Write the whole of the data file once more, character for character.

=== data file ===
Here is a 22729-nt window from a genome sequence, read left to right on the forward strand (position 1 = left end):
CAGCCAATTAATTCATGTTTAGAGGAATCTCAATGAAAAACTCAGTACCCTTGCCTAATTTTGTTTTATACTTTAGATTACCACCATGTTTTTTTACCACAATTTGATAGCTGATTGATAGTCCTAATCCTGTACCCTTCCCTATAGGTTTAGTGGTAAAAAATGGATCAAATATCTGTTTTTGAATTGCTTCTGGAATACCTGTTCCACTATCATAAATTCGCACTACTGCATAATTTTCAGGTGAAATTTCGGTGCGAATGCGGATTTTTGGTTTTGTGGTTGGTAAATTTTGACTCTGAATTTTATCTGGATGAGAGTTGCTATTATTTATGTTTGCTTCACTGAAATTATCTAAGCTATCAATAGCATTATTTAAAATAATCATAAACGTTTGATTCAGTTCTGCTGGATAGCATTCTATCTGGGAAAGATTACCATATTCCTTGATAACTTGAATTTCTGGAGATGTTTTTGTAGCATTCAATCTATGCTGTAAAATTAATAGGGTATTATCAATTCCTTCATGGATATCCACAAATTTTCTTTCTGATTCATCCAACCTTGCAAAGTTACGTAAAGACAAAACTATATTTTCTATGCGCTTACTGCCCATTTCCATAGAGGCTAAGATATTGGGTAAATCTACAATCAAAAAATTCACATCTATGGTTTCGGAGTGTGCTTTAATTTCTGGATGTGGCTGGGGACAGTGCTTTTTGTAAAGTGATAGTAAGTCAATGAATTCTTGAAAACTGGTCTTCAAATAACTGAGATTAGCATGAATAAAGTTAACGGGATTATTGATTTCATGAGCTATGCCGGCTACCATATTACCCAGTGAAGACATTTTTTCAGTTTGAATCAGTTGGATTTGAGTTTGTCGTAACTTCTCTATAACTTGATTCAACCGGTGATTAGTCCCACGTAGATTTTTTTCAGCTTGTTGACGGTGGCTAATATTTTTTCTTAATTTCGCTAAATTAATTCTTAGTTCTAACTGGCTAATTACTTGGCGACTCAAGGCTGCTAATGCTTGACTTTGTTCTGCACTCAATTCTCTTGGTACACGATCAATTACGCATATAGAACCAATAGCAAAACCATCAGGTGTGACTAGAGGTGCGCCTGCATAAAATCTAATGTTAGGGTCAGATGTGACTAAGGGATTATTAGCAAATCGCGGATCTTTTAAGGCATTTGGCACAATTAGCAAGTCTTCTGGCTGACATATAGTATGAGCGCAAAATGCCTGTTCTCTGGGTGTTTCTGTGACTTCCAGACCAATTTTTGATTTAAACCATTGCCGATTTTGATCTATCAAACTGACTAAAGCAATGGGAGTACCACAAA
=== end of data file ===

Here is a 22729-nt window from a genome sequence, read left to right on the forward strand (position 1 = left end):
CAGCCAATTAATTCATGTTTAGAGGAATCTCAATGAAAAACTCAGTACCCTTGCCTAATTTTGTTTTATACTTTAGATTACCACCATGTTTTTTTACCACAATTTGATAGCTGATTGATAGTCCTAATCCTGTACCCTTCCCTATAGGTTTAGTGGTAAAAAATGGATCAAATATCTGTTTTTGAATTGCTTCTGGAATACCTGTTCCACTATCATAAATTCGCACTACTGCATAATTTTCAGGTGAAATTTCGGTGCGAATGCGGATTTTTGGTTTTGTGGTTGGTAAATTTTGACTCTGAATTTTATCTGGATGAGAGTTGCTATTATTTATGTTTGCTTCACTGAAATTATCTAAGCTATCAATAGCATTATTTAAAATAATCATAAACGTTTGATTCAGTTCTGCTGGATAGCATTCTATCTGGGAAAGATTACCATATTCCTTGATAACTTGAATTTCTGGAGATGTTTTTGTAGCATTCAATCTATGCTGTAAAATTAATAGGGTATTATCAATTCCTTCATGGATATCCACAAATTTTCTTTCTGATTCATCCAACCTTGCAAAGTTACGTAAAGACAAAACTATATTTTCTATGCGCTTACTGCCCATTTCCATAGAGGCTAAGATATTGGGTAAATCTACAATCAAAAAATTCACATCTATGGTTTCGGAGTGTGCTTTAATTTCTGGATGTGGCTGGGGACAGTGCTTTTTGTAAAGTGATAGTAAGTCAATGAATTCTTGAAAACTGGTCTTCAAATAACTGAGATTAGCATGAATAAAGTTAACGGGATTATTGATTTCATGAGCTATGCCGGCTACCATATTACCCAGTGAAGACATTTTTTCAGTTTGAATCAGTTGGATTTGAGTTTGTCGTAACTTCTCTATAACTTGATTCAACCGGTGATTAGTCCCACGTAGATTTTTTTCAGCTTGTTGACGGTGGCTAATATTTTTTCTTAATTTCGCTAAATTAATTCTTAGTTCTAACTGGCTAATTACTTGGCGACTCAAGGCTGCTAATGCTTGACTTTGTTCTGCACTCAATTCTCTTGGTACACGATCAATTACGCATATAGAACCAATAGCAAAACCATCAGGTGTGACTAGAGGTGCGCCTGCATAAAATCTAATGTTAGGGTCAGATGTGACTAAGGGATTATTAGCAAATCGCGGATCTTTTAAGGCATTTGGCACAATTAGCAAGTCTTCTGGCTGACATATAGTATGAGCGCAAAATGCCTGTTCTCTGGGTGTTTCTGTGACTTCCAGACCAATTTTTGATTTAAACCATTGCCGATTTTGATCTATCAAACTGACTAAAGCAATGGGAGTACCACAAA